Tuesday 18 December 2018

There was more to this Lotto show than met the viewer's eye...

Titanic dreams: Vincent Keaney, who used his winnings to start a bar and restaurant in Cobh, on RTÉ's We Won the Lotto
Titanic dreams: Vincent Keaney, who used his winnings to start a bar and restaurant in Cobh, on RTÉ's We Won the Lotto
One more to go: Amy Huberman as Tara in Striking Out

John Boland

Raffish and roguish and with a disarmingly louche air about him, Vincent Keaney was the most compelling reason for watching the first instalment of We Won the Lotto, an RTÉ1 two-part series about people who had achieved that lucky distinction.

Vincent, you felt, was a man who could tell you a few stories and indeed a quick Google search after the programme ended revealed that he'd outraged lots of people in 2010 when he posted footage of himself dancing on Charlie Haughey's grave in Sutton. (A YouTube video showed him doing just that). Google also informed me that he'd been in prolonged litigation with a former business partner and that he'd once stood as a Green Party candidate.

But the film told me none of these things, focusing instead on the doomed Titanic-themed bar and restaurant he'd opened in Cobh with his 1996 Lotto winnings and on the imposing house in the town's beautiful Crescent that he had to sell when his Titanic venture sank.

Yet if I learned little about his life or background (where, for instance, did he get that posh accent?), at least he was engaging company in a film that couldn't quite make up its mind whether it was acting as a PR exercise for the National Lottery or engaged in something sociologically more interesting.

One more to go: Amy Huberman as Tara in Striking Out
One more to go: Amy Huberman as Tara in Striking Out

It achieved the latter in its story of former customs officer Billy Comer, who won the equivalent of €1.97m in 1994. "Welcome to the club" one of his billionaire property brothers said at the time, but then Billy spent the bulk of it not on one pub in his native Glenamaddy but on three pubs, all of which went under during the recession. Did the globally successful brothers not tell him it was a mad venture?

"A million pounds is not an awful lot if you do the wrong thing with it", he ruefully reflected, adding that while "the recession took its toll, depression took its toll as well". At the time of his Lotto win, though, he'd been "walking on air", while for Vincent it had been "better than the best sex you ever had in your life". And just as fleeting, too.

In Flatland Empire (BBC2) the ecstasy was religious rather than sexual, as rapturous staff at a new Ikea store in Sheffield were given a tour of the global megafirm's Swedish headquarters. Ikea, they were informed, was a "movement" rather than a business, and there was lots of talk about "culture" and "values" and "togetherness".

But the business end was astonishing, with 203 million Ikea catalogues published last year in 35 languages and with 70 million trees felled each year for the making of its products.

Among the newest of these products was a sofa bed created by maverick British designer Tom Dixon, who kept wearily insisting that it was actually a bed sofa, with the emphasis on bed, and who looked very huffy when his Swedish colleagues kept emphasising the sofa element. Maybe they'll have sorted it out by the end of this three-part series.

In the penultimate episode of Striking Out (RTÉ1), shouty Corinne and bigamous ex-husband Barry were doing battle over money, just as they'd been doing in the first series, which we were expected to remember.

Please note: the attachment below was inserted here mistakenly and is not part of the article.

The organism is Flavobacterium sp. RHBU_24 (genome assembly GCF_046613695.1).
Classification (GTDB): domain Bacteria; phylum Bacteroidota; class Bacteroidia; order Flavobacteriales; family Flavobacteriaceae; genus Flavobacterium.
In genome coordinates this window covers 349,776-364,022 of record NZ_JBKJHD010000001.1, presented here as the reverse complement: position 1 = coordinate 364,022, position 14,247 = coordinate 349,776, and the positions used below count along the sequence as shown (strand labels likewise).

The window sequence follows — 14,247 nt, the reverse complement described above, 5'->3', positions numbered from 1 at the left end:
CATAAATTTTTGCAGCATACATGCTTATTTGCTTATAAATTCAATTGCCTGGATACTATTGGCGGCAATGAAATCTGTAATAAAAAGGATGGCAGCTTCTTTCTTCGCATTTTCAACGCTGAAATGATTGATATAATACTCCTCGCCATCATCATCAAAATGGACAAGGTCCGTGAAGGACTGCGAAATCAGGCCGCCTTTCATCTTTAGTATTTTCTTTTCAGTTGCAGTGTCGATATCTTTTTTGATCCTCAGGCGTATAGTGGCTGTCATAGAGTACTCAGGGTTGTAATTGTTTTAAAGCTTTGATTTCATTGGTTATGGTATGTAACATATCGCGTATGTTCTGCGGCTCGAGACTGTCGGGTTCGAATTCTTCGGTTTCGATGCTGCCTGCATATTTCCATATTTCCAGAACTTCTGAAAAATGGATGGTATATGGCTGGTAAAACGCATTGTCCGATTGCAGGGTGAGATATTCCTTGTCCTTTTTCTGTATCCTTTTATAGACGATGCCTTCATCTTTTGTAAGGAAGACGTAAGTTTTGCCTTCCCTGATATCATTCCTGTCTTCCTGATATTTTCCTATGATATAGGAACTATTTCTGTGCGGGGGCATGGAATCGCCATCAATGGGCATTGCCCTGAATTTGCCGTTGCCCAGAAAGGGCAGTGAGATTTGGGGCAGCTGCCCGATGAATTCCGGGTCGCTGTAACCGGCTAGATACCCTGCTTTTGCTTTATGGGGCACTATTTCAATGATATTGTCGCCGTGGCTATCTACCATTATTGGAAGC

"I want to screw him into the floor," Corinne yelled this time around. "Him and the tart." Then they had a ludicrous face-off in City Hall, after which it suddenly all got settled. "Bloody hell, how did that happen?" barrister Vincent asked Tara. "I don't know," Tara mused, "it's just life." Yes, but not as we know it.

We got the real thing, though, in the concluding episodes of Spiral (BBC4), with lawyer Josephine accused of trying to murder her rapist boss, policewoman Laure fleeing the demands of motherhood and a woebegone Gilou left clutching a giant cuddly toy.

But the mystery at the heart of this sixth season got solved, and very satisfactorily too, with the baddies caught and corrupt cop Jolers blowing his brains out. As for those tantalising loose ends, roll on next year's final season of television's best cop show.

I don't think that Maltese: The Mafia Detective (Channel 4) is going to be in the same league, but the first episode of this Italian eight-parter was certainly arresting. Scripted by some of the writers behind the long-running Gomorrah, this is set in the Sicily of the 1970s and begins with the return from Rome of main cop Dario to his native Trapani for the wedding of a friend. Then the friend is brutally murdered and Dario sets out to discover the reason for his killing.

In its gritty depiction of criminality, this is a long way from Inspector Montalbano, which was also set in Sicily but which opted for whimsicality rather than realism.

Meanwhile, McMafia (BBC1), which ends tomorrow night, has continued to test our patience with a sluggish plotline and a plank-like central performance from James Norton in the central role. He certainly doesn't convince me as any threat to anyone, but if the villainous Vadim deems him to be so, why doesn't he just have him killed?

Eighty-one-year-old great grandmother Evelyn Williams from Tallaght lit up the first edition of Ireland's Got Talent (TV3) with her rendering of Sondheim's 'Send in the Clowns', and the show itself was a lively Irish version of a familiar international format.

But the continuing survival of Marty Morrissey and Bernard O'Shea on Dancing with the Stars (RTÉ1) has gone beyond being a bad joke. Unless, of course, the show isn't really about dancing at all, in which case why are we watching?

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